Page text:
FCC: 500 MHz for mobile broadband
The Federal Communications Commission’s upcoming National Broadband Plan aims to free up 500 megahertz of spectrum for mobile broadband over the next decade, said FCC Chairman Julius Genachowski in a speech before the New America Foundation yesterday.
“Spectrum – our airwaves – really is the oxygen of mobile broadband service,” he said. “Without sufficient spectrum, we will starve mobile broadband of the nourishment it needs to thrive as a platform for innovation, job creation and economic growth.”
Genachowski recommended auctioning off more spectrum to fix what he called a “looming spectrum crunch” caused by soaring demand for mobile data. His proposed auction would allow existing spectrum licensees, such as television broadcasters in spectrum-starved markets, to sell off their unused spectrum.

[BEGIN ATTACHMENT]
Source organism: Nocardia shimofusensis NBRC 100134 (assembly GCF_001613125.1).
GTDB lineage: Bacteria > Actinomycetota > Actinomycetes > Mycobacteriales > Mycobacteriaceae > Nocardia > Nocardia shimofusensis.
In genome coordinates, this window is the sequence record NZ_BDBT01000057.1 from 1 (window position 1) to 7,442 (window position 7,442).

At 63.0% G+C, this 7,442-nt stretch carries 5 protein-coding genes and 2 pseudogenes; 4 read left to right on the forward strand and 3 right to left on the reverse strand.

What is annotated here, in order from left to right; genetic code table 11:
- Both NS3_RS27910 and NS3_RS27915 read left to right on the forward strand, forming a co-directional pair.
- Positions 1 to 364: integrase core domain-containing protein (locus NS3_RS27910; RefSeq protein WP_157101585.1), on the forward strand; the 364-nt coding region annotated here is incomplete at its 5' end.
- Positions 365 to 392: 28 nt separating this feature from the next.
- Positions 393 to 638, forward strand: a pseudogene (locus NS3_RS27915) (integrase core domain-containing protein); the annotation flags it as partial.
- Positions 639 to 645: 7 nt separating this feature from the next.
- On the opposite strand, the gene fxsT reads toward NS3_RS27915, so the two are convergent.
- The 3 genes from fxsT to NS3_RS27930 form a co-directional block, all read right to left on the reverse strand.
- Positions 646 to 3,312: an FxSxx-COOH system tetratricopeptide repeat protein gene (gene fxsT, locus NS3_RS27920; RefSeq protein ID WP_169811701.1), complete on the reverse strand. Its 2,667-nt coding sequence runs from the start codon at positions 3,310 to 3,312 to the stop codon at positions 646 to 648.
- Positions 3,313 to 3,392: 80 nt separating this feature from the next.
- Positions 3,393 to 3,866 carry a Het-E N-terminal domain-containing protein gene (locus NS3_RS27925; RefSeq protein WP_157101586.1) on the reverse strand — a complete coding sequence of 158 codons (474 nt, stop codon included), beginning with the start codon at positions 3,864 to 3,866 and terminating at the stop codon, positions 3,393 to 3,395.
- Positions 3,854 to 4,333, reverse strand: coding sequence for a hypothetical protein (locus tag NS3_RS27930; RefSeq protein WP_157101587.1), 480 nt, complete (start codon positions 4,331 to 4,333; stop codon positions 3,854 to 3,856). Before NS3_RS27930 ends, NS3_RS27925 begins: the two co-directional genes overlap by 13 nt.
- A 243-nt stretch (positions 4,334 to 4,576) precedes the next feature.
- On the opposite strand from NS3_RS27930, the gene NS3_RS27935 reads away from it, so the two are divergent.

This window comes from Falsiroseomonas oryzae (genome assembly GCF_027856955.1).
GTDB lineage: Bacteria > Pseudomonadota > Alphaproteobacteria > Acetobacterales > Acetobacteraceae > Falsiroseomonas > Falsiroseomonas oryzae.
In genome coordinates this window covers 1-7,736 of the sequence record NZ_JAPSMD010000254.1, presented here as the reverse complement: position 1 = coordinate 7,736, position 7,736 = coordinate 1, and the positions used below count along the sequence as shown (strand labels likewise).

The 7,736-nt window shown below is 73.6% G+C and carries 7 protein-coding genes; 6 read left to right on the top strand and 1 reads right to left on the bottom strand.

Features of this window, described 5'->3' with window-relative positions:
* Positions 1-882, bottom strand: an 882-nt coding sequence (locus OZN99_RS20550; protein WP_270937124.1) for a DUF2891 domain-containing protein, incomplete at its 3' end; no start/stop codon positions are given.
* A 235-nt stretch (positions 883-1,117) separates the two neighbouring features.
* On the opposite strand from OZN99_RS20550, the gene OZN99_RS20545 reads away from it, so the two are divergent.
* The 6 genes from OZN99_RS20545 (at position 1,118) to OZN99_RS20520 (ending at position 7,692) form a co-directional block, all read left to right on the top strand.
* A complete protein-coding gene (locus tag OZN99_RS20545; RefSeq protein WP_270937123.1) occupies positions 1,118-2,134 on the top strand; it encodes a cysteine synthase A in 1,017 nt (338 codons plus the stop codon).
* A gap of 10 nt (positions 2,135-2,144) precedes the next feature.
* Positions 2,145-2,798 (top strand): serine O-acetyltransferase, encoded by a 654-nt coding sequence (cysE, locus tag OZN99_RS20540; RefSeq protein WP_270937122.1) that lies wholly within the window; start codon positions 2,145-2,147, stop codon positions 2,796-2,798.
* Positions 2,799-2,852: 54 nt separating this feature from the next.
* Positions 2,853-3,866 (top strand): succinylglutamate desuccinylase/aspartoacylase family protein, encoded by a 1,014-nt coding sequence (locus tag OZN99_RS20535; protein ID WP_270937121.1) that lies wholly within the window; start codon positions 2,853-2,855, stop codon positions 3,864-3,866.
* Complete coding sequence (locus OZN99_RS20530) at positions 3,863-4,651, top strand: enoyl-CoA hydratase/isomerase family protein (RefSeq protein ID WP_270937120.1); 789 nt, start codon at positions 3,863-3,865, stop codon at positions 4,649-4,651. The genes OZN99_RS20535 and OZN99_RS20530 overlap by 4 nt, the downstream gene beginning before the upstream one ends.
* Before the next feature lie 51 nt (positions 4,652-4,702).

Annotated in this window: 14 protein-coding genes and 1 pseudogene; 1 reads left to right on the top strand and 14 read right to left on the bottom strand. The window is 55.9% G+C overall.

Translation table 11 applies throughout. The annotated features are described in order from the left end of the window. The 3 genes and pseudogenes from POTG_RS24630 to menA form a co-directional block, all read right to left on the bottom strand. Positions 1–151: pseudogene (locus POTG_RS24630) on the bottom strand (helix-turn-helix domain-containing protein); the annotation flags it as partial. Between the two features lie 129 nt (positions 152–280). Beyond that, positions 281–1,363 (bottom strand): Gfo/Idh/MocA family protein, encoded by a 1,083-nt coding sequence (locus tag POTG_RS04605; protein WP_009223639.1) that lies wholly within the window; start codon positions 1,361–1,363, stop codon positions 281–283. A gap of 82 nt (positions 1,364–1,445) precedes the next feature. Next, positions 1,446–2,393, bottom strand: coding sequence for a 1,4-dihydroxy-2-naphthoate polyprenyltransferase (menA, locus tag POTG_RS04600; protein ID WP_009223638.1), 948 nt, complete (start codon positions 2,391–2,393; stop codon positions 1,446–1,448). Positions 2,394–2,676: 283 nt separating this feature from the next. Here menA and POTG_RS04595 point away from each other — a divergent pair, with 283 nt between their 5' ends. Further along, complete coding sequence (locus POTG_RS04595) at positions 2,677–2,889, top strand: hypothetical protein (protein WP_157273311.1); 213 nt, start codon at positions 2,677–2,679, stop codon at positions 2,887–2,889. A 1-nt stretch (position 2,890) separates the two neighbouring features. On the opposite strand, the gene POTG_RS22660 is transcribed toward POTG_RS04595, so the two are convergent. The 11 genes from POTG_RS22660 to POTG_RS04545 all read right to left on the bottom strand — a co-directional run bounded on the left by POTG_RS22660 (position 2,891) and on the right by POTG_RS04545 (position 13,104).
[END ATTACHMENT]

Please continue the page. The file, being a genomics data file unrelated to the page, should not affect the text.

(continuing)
Genachowski emphasized that he recommended a voluntary approach, but he did not specifically rule out a mandatory reallocation of spectrum resources if the voluntary approach failed to provide enough bandwidth.
Genachowski said current data suggests “inefficiencies in the current allocation” of bandwidth, adding that the highly valuable spectrum currently allocated for broadcast television is not being used efficiently – indeed, much is not being used at all.
About 300 megahertz of spectrum have been set aside for broadcast TV. Only 36 megahertz are typically used for broadcast in markets with less than 1 million people, and only about 100 megahertz are used in cities with more than 1 million people. Even in major metropolitan areas, only about 150 megahertz of the allocated 300 megahertz are used for broadcast.
The FCC’s final National Broadband Report will be released March 17 after a one-month delay.